Delhi 277 for 4 (Gambhir 135*, Shorey 64, Binny 2-39) trail Karnataka 649 (Agarwal 176, Binny 118) by 372 runs
Gautam Gambhir became the third centurion in as many days of Delhi's Group A Ranji Trophy clash against Karnataka at the KSCA Ground in Alur. But the home team's bowlers, for the first time in the match, ensured relative parity between bat and ball. Delhi made a determined response to Karnataka's monumental 649, but lost four wickets in their bid, ending on 277 for 4 before bad light forced stumps 11 overs early. Importantly, though, Gambhir, their seniormost batsman, was still around, having looked steadfast for his unbeaten 135.
Gambhir was assured in his footwork and solid in defence as he set about trying to blunt the new ball. He had to double down, with Unmukt Chand nicking behind after Stuart Binny replaced R Vinay Kumar for the 10th over of the morning, and got one to nip away just enough to break the opening stand. Gambhir was intensely focused as he left deliveries away from his body before gradually beginning to lean into his drives.
The first session itself did not exactly make smooth progression owing to numerous delays, with people walking around behind the sightscreen despite repeated requests from Karnataka's fielders. As a result, only 12 overs were sent down in the first hour.
The heat of the past few days subsided to make way for a more misty and breezy morning, and the sun came out only an hour into the session. Shortly thereafter came the first arrival of spin as Shreyas Gopal replaced Vinay after an expensive second spell for the captain. Gambhir got his fifty with a neat push through midwicket off the legspinner.
He was his usual skillful self against the spinners, stepping out to them confidently and rocking back to cut with ease. Dhruv Shorey was an able ally, and together they hauled Delhi to 126 for 1 at lunch.
Shorey raised his fifty in the first over after the break, but Mithun then went past his defences. Shorey, who had looked assured until then, indecisively brought his bat down to a pacy delivery. That marked the end of a neatly and diligently-compiled innings, and the start of a riveting passage of play.
Nitish Rana was dropped first ball, flicking uppishly to midwicket, where Manish Pandey was caught napping. That only fired Mithun up more as he steamed in and hit the deck forcefully. Gambhir, however, was unshaken, sussing out the lengths early and comfortably leaving outside the off-stump.
At the other end, Rana made up for his first-ball lapse with two pristine cover-drives. Mithun sent down some more chin music; Gambhir responded by pulling boldly, first uppishly behind square, barely dissecting keeper and leg slip, and then a more controlled shot through midwicket. Karnataka squandered a chance to run Gambhir out when he set off for a single after Rana tapped to point. R Samarth was in position but failed to pick the ball up. Gambhir was on 76 at that stage, and Karnataka 166 for 2.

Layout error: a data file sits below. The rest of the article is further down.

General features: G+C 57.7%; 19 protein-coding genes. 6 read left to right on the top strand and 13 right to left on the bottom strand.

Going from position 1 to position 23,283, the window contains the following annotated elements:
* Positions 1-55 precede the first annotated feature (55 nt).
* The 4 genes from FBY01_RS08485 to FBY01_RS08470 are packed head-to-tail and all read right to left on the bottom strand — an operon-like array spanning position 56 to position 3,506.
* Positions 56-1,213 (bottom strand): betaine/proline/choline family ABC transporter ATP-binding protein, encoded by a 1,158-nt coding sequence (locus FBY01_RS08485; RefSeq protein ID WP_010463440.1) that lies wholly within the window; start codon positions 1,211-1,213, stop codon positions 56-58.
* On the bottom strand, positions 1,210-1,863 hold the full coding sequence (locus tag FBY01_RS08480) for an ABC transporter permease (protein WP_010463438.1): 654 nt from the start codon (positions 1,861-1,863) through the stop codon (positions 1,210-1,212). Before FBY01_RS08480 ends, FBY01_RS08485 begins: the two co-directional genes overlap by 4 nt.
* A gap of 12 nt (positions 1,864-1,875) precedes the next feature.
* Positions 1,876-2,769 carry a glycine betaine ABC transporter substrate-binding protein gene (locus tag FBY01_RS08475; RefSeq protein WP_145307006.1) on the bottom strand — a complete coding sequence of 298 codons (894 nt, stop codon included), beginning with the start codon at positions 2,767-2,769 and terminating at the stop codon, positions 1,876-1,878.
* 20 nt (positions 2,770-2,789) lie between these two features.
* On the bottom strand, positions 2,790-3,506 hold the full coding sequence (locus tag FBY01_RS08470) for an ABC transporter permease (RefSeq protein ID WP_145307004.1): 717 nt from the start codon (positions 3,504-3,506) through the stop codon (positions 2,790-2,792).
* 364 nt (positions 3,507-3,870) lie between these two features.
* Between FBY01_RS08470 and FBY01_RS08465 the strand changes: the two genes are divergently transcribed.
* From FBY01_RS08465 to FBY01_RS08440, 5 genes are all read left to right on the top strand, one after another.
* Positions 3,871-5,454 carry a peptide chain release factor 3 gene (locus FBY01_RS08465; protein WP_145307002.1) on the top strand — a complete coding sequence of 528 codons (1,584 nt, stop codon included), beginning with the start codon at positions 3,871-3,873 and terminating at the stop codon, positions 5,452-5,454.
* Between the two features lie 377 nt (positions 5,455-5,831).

Mithun followed up his fiery spell with a spectacular catch at the deep square leg boundary, running to his right after Rana top-edged a pull and getting down just in front of the ropes. Rishabh Pant lived up to his erratic reputation, trying to sweep his first ball - a length delivery - and nearly losing his stumps. Pant kept Karnataka on their toes, checking a pull to a short delivery from Binny but wide enough of midwicket.
Gambhir, meanwhile, showed he had oodles of time to respond to pace, and handled the short balls without fuss. Pant then switched modes to put his head down and wait for the bad balls. Gambhir earnestly pursued the hundred, stepping down the track on 98 and finding the fielder, before unleashing a cut off Shreyas to the point boundary. In a reinforcement of his popularity, his effort was acknowledged by the heartiest of cheers for a non-Karnataka player.
With Gambhir and Pant settling into a partnership, Vinay decided to rest his frontline bowlers and turned to the part-time offspin of Karun Nair. He nearly shaved Pant's outside edge when the batsman came forward too early, but was deposited over midwicket for six next ball. Pant saw Delhi through to tea with Gambhir, taking them 234 for 3.
He flicked Mithun for another six in the third over after the break, before poor shot selection cost him his wicket. Having been narrowly beaten outside off by K Gowtham off an attempted cut, Pant repeated the same stroke to a delivery that came in with the arm and flattened his middle stump.
Milind Kumar survived an appeal for a bat-pad at silly point, shortly after Delhi raised their 250. Karnataka even went so far as to celebrate only for umpire Stephen Harris to merely return Gowtham his cap.
Gambhir, meanwhile, continued to middle the ball magnificently. Perhaps the only drawback from his knock was his placement, as he often found the fielders at the covers with well-timed punches and drives. Nevertheless, he continued to grit it out tenaciously.
With the sun having only occasionally peeked through the clouds, the umpires drew their light meters out at 4.20pm. Ten minutes later, they strolled off with Delhi 372 behind.